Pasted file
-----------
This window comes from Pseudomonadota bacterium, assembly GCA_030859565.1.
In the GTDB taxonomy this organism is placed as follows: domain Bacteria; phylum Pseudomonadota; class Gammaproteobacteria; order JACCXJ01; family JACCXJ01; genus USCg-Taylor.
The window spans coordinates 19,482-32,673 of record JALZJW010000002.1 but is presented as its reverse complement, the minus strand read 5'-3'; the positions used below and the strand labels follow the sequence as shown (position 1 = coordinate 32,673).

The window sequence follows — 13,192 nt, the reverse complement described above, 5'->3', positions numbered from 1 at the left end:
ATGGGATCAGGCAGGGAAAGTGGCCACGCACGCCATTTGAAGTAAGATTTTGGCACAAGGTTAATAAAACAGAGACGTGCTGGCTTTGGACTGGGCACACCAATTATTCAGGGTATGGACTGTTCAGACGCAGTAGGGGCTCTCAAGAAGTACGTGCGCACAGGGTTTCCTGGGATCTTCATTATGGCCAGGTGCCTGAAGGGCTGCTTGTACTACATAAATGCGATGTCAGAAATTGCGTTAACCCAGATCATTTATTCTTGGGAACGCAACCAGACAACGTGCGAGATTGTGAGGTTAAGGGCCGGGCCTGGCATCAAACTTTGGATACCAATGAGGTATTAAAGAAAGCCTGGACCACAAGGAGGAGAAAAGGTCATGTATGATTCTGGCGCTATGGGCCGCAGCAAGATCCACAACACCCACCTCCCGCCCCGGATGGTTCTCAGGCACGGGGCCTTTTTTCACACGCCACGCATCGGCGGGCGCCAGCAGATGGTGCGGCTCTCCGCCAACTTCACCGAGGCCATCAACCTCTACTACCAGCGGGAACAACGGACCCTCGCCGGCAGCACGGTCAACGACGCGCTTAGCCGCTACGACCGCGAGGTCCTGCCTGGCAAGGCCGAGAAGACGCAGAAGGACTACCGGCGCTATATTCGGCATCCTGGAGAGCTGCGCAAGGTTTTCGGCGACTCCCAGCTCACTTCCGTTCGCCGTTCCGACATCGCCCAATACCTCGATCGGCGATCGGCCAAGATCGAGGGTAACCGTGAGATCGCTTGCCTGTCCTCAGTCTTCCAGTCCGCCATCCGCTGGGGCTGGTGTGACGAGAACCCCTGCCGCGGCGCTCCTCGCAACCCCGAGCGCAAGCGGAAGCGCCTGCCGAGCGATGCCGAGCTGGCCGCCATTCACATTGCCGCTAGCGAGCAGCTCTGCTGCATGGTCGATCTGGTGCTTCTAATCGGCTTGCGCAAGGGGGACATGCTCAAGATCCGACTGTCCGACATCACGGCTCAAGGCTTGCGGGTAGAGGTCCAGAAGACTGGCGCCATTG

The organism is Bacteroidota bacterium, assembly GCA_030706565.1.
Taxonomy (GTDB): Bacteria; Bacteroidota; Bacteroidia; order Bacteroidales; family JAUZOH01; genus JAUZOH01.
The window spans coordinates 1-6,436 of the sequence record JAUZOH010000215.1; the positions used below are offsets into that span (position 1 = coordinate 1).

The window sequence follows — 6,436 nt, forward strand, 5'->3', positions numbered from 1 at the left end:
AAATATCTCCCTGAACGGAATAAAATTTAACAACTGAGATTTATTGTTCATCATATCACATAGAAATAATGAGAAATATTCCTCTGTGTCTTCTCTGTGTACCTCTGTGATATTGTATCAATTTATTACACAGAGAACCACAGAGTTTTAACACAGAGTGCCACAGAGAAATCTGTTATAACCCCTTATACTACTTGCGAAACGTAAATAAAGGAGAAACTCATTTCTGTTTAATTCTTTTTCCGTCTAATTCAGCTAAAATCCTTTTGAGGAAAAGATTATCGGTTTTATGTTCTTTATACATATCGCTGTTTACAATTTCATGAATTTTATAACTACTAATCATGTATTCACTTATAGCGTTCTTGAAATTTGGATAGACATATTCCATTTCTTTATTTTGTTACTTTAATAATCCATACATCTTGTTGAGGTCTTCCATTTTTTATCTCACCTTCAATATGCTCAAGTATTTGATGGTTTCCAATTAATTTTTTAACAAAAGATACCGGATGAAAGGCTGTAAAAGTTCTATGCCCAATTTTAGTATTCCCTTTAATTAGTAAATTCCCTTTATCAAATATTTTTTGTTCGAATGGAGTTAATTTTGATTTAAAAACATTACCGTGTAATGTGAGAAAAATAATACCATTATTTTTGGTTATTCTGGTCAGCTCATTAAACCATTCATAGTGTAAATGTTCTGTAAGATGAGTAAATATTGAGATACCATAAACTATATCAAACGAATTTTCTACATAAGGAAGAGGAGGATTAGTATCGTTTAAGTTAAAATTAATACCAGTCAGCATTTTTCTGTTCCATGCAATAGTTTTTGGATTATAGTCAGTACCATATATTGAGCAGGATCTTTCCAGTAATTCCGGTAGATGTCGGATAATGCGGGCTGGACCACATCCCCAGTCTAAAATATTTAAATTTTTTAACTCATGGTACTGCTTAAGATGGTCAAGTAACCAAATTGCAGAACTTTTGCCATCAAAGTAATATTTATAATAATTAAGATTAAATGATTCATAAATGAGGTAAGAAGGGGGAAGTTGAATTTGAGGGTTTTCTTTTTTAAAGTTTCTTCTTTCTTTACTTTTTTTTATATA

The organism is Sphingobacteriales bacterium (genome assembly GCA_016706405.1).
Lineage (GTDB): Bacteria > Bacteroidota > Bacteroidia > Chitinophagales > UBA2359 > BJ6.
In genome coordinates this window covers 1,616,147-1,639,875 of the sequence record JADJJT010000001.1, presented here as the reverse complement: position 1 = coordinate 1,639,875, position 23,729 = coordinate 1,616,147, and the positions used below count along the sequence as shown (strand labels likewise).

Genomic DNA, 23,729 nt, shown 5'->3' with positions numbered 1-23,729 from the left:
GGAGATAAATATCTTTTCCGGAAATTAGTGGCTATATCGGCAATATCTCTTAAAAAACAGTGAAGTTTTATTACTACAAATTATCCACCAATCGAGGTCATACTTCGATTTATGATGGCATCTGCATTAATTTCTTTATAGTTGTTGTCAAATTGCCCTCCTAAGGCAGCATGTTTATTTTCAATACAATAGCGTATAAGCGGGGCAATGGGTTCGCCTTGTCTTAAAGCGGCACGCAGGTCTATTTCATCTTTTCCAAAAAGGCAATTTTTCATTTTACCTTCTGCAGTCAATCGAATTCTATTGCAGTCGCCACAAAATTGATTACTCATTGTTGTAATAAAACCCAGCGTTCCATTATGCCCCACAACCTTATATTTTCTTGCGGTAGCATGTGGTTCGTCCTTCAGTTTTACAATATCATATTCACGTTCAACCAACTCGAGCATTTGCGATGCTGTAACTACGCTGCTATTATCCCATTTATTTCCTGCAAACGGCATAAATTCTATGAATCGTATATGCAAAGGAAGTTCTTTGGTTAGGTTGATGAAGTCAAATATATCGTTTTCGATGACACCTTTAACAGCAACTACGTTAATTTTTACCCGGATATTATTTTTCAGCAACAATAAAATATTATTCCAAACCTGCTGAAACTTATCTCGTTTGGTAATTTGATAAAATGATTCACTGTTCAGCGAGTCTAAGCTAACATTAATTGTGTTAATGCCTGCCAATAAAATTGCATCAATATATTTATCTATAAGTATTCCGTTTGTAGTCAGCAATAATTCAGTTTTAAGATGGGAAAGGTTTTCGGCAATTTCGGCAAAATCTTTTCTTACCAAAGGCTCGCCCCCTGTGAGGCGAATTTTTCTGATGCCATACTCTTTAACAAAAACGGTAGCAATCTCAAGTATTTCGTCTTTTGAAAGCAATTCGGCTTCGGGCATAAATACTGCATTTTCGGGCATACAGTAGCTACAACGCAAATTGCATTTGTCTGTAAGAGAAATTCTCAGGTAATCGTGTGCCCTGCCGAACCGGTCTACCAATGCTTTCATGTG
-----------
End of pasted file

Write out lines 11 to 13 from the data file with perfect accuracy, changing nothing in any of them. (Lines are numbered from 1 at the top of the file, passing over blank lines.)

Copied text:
The organism is Sphingobacteriales bacterium (genome assembly GCA_016706405.1).
Lineage (GTDB): Bacteria > Bacteroidota > Bacteroidia > Chitinophagales > UBA2359 > BJ6.
In genome coordinates this window covers 1,616,147-1,639,875 of the sequence record JADJJT010000001.1, presented here as the reverse complement: position 1 = coordinate 1,639,875, position 23,729 = coordinate 1,616,147, and the positions used below count along the sequence as shown (strand labels likewise).